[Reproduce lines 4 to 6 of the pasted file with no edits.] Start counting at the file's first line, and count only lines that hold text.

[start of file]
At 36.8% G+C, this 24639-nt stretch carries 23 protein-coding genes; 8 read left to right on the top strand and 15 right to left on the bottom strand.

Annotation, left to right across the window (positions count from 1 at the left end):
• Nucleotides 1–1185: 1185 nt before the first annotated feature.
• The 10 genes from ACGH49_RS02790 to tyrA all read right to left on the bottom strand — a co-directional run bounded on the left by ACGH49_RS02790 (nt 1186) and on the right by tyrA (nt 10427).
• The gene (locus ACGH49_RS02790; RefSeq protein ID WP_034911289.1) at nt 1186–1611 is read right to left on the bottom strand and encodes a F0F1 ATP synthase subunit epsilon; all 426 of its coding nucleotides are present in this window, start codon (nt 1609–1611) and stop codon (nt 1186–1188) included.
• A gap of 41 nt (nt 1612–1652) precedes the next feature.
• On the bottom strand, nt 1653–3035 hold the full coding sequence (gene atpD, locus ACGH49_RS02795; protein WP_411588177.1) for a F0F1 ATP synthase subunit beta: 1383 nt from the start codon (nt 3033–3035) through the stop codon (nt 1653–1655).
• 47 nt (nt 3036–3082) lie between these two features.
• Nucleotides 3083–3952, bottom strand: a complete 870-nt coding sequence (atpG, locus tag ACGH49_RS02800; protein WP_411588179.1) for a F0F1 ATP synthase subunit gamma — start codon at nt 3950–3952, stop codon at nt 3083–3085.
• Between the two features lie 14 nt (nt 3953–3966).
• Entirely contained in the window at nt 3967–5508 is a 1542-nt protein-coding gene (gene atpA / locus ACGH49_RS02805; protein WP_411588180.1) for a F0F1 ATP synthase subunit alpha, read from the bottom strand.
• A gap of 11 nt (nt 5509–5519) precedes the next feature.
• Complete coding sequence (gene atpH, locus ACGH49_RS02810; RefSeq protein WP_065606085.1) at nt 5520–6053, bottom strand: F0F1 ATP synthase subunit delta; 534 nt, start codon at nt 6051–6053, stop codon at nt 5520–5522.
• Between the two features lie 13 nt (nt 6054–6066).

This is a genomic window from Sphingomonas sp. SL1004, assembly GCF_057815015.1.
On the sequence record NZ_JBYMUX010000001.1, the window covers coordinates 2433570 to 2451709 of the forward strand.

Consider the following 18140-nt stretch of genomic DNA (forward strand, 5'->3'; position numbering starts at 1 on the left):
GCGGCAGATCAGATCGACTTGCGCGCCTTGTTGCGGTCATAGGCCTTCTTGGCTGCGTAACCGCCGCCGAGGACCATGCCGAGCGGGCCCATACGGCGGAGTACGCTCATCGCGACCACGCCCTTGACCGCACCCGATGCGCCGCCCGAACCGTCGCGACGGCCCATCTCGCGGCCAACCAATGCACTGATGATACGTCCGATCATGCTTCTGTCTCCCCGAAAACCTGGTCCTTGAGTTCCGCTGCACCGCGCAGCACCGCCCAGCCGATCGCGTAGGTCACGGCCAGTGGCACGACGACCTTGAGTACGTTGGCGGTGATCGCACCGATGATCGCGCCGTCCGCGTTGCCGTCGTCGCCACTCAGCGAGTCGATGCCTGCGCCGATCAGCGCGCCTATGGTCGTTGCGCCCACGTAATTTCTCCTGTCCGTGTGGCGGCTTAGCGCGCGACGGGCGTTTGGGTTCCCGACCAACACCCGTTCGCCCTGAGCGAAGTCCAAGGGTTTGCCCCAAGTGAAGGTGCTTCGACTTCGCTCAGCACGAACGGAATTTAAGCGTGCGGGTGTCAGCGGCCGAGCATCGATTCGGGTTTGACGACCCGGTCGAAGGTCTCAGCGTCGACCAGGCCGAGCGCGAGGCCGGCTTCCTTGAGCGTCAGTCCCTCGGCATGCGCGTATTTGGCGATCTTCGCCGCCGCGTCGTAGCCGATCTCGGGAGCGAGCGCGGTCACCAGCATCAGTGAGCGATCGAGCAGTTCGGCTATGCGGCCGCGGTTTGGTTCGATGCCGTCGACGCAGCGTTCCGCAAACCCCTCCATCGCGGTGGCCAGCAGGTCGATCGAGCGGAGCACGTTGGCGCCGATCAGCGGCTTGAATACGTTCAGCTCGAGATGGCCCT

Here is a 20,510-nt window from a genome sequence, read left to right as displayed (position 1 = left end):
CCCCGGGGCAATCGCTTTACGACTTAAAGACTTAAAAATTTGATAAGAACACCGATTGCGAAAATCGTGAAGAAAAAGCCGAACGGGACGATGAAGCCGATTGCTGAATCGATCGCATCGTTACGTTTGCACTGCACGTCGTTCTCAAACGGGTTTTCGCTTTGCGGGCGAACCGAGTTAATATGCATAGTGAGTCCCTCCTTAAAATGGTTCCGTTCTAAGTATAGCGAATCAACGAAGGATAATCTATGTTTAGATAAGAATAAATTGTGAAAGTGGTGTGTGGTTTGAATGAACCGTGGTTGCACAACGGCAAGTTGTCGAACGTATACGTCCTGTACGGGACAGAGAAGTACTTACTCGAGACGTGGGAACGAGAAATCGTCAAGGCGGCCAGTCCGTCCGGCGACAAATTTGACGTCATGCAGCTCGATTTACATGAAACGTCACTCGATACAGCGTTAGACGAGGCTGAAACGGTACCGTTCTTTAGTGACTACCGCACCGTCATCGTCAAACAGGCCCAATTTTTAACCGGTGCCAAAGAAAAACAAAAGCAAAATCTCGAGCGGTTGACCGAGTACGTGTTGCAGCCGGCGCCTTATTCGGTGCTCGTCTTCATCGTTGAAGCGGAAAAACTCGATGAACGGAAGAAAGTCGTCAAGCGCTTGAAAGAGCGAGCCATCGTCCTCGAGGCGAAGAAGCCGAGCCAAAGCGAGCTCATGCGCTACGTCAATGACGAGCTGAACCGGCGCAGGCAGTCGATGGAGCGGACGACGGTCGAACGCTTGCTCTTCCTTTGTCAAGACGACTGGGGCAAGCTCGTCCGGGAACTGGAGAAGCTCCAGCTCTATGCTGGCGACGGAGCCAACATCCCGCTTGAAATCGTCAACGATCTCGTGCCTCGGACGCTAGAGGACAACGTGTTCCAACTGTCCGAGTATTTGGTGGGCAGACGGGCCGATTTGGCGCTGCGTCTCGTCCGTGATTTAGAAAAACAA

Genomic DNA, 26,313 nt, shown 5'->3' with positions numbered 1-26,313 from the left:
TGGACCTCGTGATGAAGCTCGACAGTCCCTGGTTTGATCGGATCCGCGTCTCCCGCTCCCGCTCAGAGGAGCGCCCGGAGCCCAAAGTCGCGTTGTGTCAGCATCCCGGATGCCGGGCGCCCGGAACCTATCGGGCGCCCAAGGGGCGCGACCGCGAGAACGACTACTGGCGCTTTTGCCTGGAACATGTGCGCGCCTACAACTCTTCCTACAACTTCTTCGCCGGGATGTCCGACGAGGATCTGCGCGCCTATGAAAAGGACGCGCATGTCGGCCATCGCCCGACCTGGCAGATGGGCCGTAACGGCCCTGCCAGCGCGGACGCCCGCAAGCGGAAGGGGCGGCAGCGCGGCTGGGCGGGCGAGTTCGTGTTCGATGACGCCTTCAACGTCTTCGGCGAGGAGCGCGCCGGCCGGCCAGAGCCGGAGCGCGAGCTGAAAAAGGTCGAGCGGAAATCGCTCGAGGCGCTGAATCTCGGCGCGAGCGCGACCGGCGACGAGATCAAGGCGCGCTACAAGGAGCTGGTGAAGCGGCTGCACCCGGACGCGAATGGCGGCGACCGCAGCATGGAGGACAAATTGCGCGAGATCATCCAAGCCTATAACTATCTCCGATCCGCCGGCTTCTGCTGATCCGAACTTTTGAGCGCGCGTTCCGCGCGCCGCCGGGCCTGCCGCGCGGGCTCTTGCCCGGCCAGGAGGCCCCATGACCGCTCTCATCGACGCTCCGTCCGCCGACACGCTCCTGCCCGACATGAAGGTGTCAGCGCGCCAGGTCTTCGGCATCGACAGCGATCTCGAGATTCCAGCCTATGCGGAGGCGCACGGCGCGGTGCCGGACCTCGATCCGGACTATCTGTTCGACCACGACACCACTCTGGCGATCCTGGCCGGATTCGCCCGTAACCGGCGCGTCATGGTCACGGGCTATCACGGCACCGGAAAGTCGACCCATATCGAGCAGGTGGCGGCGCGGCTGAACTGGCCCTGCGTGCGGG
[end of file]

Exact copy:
• The 10 genes from ACGH49_RS02790 to tyrA all read right to left on the bottom strand — a co-directional run bounded on the left by ACGH49_RS02790 (nt 1186) and on the right by tyrA (nt 10427).
• The gene (locus ACGH49_RS02790; RefSeq protein ID WP_034911289.1) at nt 1186–1611 is read right to left on the bottom strand and encodes a F0F1 ATP synthase subunit epsilon; all 426 of its coding nucleotides are present in this window, start codon (nt 1609–1611) and stop codon (nt 1186–1188) included.
• A gap of 41 nt (nt 1612–1652) precedes the next feature.